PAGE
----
The first day of school. James' first day of Kindergarten.
There were going to be smiling faces around the breakfast table, nibbling sweet rolls studded with apples and dripping with honey. I envisioned milk-mustaches above those smiles. There was going to be a flannel board calendar where the children could record the day's date an weather.
I imagined things. Pretty things. Quiet moments of learning. The sparkle of expectation. Sweet off-key singing.
And then life stepped in.
Health issues necessitated a crash elimination diet, so gone were the milk mustaches. The milk, too. Along with several dozen other foods, all of them favorites. What's left at the moment is not particularly heartening. But, hey! It's supposed to make us healthy.
But we're not. In fact, every single one of us is sick. We caught the cold on the camping trip. And that flannel board? I was supposed to buy the canvas frame to finish it on Monday when we got home from camping, but we were all too beat by the cold. And the laundry. And the stress of health issues and having to overhaul everything we eat and drink.
Needless to say, it wasn't perfect.
There was plenty of screaming from the toddler, who is still suffering from her as-yet-unidentified food sensitivity. The baby had his fair share to add, as well.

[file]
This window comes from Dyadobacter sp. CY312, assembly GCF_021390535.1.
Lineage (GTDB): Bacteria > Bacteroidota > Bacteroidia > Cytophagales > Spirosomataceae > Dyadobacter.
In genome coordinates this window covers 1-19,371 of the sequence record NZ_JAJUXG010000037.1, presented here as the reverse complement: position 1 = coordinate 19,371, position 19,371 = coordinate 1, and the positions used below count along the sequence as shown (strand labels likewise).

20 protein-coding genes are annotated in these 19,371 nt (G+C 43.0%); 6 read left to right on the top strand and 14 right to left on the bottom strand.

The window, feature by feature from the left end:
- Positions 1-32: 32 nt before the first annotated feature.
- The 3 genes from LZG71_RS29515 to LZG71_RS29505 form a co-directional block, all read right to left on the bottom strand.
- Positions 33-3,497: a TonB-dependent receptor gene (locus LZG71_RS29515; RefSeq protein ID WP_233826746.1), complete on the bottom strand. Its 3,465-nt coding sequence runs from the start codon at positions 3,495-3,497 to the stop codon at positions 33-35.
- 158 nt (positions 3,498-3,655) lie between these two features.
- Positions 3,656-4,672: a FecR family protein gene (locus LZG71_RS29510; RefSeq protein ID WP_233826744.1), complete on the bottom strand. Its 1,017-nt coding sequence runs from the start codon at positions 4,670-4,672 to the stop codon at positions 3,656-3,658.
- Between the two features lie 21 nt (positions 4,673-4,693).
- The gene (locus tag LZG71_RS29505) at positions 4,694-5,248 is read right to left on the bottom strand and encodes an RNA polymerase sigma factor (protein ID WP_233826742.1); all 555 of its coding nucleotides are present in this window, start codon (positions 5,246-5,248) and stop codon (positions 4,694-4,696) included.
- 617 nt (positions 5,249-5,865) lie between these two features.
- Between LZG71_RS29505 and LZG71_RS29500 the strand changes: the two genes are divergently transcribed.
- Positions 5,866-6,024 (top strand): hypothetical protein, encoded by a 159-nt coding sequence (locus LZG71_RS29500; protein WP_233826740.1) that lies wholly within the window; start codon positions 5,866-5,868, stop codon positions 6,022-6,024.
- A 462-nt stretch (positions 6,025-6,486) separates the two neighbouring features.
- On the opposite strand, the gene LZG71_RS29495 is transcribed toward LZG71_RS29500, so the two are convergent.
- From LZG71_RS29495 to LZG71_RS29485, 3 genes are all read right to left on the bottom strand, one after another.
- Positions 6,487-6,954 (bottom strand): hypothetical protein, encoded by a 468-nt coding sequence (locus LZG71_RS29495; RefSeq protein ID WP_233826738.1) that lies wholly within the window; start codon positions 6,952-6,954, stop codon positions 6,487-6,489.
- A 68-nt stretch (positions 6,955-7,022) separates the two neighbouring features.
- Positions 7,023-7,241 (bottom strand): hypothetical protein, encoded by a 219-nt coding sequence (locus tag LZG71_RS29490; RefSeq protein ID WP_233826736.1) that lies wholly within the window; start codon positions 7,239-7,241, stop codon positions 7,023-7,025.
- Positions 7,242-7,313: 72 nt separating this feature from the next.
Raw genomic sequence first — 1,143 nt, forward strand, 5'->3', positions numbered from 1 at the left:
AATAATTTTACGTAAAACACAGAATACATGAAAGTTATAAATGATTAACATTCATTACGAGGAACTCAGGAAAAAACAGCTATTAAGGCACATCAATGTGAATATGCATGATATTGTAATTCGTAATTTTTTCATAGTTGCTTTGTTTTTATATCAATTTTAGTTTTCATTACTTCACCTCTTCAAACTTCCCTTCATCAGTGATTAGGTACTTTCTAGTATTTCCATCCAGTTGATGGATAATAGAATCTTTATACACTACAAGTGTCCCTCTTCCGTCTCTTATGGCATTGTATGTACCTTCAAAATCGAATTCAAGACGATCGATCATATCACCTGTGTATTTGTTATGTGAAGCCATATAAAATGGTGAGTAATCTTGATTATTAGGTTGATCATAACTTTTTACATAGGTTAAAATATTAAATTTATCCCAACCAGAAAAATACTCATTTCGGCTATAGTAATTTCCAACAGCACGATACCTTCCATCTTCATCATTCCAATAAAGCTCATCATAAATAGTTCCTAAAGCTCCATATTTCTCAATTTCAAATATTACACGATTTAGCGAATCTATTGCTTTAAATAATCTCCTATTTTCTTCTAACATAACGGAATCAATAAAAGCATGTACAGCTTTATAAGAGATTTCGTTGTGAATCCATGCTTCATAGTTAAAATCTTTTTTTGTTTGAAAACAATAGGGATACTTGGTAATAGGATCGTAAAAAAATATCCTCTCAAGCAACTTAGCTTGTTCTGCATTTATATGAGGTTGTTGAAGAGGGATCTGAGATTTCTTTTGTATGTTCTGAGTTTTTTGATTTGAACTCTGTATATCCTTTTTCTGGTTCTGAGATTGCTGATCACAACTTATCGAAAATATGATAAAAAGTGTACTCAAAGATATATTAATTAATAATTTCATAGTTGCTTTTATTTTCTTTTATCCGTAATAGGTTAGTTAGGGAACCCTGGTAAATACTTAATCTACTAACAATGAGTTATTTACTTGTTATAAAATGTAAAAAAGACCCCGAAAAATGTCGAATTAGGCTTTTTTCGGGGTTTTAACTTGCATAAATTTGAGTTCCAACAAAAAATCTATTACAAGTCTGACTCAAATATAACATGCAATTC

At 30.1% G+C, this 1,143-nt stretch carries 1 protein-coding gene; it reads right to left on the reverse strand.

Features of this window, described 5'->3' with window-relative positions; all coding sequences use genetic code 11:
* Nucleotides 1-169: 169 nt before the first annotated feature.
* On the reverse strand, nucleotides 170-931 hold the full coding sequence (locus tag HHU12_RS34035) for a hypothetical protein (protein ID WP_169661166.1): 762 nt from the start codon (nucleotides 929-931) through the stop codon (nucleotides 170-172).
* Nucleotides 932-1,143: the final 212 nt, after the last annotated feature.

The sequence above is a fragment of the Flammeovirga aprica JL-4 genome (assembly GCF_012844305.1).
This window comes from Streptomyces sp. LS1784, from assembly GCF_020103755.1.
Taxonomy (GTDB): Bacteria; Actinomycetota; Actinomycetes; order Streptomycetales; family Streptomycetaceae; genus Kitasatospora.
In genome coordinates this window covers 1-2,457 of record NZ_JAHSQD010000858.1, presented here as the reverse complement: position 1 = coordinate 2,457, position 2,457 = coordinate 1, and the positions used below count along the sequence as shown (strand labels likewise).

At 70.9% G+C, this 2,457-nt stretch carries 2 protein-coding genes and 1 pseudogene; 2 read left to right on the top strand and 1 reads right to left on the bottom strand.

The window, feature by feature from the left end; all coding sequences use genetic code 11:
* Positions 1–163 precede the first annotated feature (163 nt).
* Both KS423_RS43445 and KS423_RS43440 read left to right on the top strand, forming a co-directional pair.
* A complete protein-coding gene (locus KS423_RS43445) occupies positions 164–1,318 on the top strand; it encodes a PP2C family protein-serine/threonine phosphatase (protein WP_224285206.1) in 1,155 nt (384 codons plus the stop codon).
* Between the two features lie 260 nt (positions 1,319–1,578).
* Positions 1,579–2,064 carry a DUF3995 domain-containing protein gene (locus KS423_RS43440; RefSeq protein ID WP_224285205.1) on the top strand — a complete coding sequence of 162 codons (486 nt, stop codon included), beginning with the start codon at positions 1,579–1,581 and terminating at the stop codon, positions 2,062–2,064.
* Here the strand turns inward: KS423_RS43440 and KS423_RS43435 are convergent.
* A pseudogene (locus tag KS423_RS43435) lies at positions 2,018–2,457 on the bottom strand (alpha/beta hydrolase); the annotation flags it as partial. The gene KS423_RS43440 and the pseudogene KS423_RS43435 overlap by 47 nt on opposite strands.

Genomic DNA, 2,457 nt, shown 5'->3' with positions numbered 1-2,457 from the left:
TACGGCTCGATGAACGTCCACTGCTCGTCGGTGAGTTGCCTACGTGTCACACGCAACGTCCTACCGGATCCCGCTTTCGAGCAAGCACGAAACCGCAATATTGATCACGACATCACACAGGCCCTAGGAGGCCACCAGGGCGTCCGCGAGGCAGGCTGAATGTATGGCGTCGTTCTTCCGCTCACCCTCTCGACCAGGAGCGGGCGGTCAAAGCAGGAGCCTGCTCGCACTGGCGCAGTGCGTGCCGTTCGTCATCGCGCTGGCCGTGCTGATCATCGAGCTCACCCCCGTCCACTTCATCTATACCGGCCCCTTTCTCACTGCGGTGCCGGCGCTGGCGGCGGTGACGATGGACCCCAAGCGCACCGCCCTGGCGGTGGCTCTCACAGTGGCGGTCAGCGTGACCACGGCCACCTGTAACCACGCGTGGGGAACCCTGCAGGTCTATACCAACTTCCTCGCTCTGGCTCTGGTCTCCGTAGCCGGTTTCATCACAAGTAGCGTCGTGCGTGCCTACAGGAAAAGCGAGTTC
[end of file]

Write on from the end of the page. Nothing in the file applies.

There were diapers and sore throats and a lot of snotty tissues. There was noise, and there were thrown Legos and stickers on the living room windows.
There were tears.
But there was also learning. And life. And love.
There was grace.
Maybe we didn't feel it over-flowing. But it was there. Just enough to get the laundry done and children fed and a booked afternoon appointment to see the doctor when we thought they'd be full. Enough to hold it together and use kind words and gentle voices when all I wanted to do was scream. Enough to finish our assignments and then collapse on the couch with some books and, yes, a movie at day's end.
Pretty much nothing went as planned. But maybe that's not the point. Or rather, maybe it is. Because if I'm honest, what I need to learn this year is not the making-it-happen but the letting-it-go.
There was grace for today. And there will be grace for tomorrow and the next day and the next.
And somewhere, sometime along the way, I trust there will be magic.